EPA Water Oversight Resumes; Shutdown Fallout Includes Restart Costs, Interruptions To Water Research
By Sara Jerome
What did 16 days without the federal government mean for the water sector? Between restart costs, the EPA furlough, and the sudden vanishing of certain key websites, many water stakeholders noted a toll.
The American Water Works Association said the states, in particular, "felt the pain" of the impasse. "Many state environmental programs rely – to varying degrees – on federal grants to run their programs. Some states had begun to furlough employees themselves. Some states in fact operate large portions, and some cases all, of their drinking water programs with funds from Public Water System Supervision grants and portions of the state revolving loan fund programs," AWWA said in a statement.
EPA Administrator Gina McCarthy hugs a staffer as the EPA gets back to work.
It assessed the impact as negligible in other areas, particularly when it comes to policy issues. "Water regulations in development will not likely miss their projected deadlines because rule development is already a slow, methodical process," the group said.
Despite the vast EPA furlough, some water workers did not blink, reporting for duty on a volunteer basis. "On Oct. 8, 15 staffers from the [EPA's] Atlanta office headed down to a trash-filled urban stream that a local business owner had complained about, and cleaned it up," The Christian Science Monitor reported.
"As we planned the cleanup, we had to exchange cell phone numbers because we usually use our work email and phones to communicate in the office—and, well, all of that was going to be shut down, too," Lisa Gordon, biologist in the group, said.
Certain water-related functions of the EPA remained funded because of their critical nature.
Scott Slesinger, legislative director at the National Resources Defense Council and a former EPA employee, said in Mother Jones: "The only sites that would be exempted would be those that, if they stopped working tomorrow, contaminants will immediately get into the drinking water."
How did the shutdown affect groundwater? A lively debate broke out on LinkedIn.
Becky S., the environmental services group manager at Stanley Consultants, commented: "USGS website being down is a big deal! Other government websites are down. EPA website is up but not being maintained."
Drew C., a geologist, said: "Impacts to groundwater as a resource may be negligible over the short term. Impacts to the groundwater business will vary, depending on their relationship to the federal government and its partners. Companies are putting hiring actions on hold, extending unemployment. Submittals will be backlogged, delaying invoice processing. The restart costs, as shown by the 1995-96 shutdown, will not be trivial."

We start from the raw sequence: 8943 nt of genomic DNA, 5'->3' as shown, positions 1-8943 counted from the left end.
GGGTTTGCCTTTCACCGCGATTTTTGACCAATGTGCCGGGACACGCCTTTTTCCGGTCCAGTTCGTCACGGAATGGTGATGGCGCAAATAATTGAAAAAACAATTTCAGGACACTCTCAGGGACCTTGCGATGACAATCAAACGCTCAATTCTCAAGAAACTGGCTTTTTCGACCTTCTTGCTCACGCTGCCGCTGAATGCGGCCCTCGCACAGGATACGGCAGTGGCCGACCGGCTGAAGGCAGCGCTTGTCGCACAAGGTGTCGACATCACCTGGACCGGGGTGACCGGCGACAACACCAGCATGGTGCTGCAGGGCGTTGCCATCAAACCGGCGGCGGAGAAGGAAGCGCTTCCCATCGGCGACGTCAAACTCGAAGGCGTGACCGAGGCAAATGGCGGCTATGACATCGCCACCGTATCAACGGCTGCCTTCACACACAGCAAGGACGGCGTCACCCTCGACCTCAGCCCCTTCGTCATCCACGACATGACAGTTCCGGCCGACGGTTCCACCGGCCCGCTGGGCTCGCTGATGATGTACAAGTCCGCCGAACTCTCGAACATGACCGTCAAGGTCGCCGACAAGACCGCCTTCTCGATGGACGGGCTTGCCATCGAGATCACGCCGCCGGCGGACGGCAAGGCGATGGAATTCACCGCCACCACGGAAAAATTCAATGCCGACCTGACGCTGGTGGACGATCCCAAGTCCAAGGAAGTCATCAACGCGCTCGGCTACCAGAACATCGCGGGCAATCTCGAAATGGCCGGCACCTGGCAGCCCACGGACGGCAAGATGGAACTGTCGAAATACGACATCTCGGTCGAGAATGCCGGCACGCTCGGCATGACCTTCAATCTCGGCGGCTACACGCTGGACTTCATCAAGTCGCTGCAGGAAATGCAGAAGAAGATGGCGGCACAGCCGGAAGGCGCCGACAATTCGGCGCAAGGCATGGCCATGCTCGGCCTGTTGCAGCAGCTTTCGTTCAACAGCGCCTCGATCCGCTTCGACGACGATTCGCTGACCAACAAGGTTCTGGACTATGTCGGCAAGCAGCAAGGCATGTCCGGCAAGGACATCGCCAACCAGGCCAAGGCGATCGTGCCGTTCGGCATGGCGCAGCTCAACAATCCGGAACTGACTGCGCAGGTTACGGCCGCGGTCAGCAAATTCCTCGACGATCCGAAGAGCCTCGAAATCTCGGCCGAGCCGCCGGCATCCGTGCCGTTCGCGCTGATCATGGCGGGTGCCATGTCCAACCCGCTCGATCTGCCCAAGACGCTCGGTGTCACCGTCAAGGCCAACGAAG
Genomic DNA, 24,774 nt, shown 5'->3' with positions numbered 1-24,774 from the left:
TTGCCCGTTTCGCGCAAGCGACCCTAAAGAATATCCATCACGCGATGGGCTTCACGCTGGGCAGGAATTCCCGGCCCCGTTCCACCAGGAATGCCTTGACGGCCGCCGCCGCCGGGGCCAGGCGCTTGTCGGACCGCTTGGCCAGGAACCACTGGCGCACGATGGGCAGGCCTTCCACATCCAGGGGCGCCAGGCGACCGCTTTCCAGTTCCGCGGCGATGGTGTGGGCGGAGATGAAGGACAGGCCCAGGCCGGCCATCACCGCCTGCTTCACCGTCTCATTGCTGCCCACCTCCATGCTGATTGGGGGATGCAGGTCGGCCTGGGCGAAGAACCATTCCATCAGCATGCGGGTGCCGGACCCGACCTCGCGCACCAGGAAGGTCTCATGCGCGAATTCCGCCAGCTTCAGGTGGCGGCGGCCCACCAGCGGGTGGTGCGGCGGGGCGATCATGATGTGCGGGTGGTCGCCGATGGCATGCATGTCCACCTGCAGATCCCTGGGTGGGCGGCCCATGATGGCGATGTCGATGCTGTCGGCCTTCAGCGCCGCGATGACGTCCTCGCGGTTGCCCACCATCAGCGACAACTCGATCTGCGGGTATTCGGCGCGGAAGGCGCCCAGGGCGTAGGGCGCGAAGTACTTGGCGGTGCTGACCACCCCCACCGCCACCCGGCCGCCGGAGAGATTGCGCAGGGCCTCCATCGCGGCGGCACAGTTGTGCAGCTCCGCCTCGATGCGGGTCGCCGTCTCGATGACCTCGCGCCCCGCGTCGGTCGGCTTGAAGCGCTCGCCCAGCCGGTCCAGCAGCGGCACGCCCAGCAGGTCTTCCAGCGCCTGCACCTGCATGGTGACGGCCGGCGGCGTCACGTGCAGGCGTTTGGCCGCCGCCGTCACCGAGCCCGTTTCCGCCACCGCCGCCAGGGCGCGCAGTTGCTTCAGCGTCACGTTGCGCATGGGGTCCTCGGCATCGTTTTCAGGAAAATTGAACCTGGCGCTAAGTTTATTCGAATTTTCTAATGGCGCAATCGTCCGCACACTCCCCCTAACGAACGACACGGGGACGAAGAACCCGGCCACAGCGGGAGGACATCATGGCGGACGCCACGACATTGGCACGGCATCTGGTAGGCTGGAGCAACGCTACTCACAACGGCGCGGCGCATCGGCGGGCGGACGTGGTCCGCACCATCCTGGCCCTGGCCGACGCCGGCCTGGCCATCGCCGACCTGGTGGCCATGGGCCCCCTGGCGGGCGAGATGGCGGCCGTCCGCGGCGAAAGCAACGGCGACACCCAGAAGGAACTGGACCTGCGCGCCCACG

The New York Times noted that the effects on government-funded environmental research extended all the way to Antarctica.
"The shutdown in Washington is being felt acutely at the ends of the earth. Some 3,000 Americans work through the Antarctic summer, including scientists and support staff from the private sector and from federal agencies like the Defense and Energy Departments, NASA and the United States Geological Survey. Amid the battle over the country’s spending and debt limit, the National Science Foundation, which coordinates the Antarctic program, was ordered into 'caretaker status,' which means skeleton staffing," the report said.
Cities such as Hermeston, OR that needed government approval for water projects were forced to wait patiently until the shutdown ended. The city needs a waiver from the EPA to allow its new wastewater treatment plant to carry out all its functions.
"City manager Ed Brookshier told the city council at their Oct. 14 meeting that the federal agency was 'literally a day away” from making a decision when Congress failed to reach an agreement to prevent the government shutdown," The East Oregonian reported.
EPA workers are back on the job, meaning water quality inspections will resume. Zakiya Davis, an EPA water quality inspector, praised the news.
"I am very glad that the work is going to get done. We're going to help save the environment, save some lives, as well as get paid," she said in NBCDFW.
EPA Administrator Gina McCarthy was also happy to get back to work. She tweeted: "So glad to have the great @EPA staff back on the job. The country has certainly missed them. I know I have." She also noted that Vice President Biden, armed with muffins, helped welcome staffers back to the agency.
Image Credit: Photo tweeted by @EPAGina.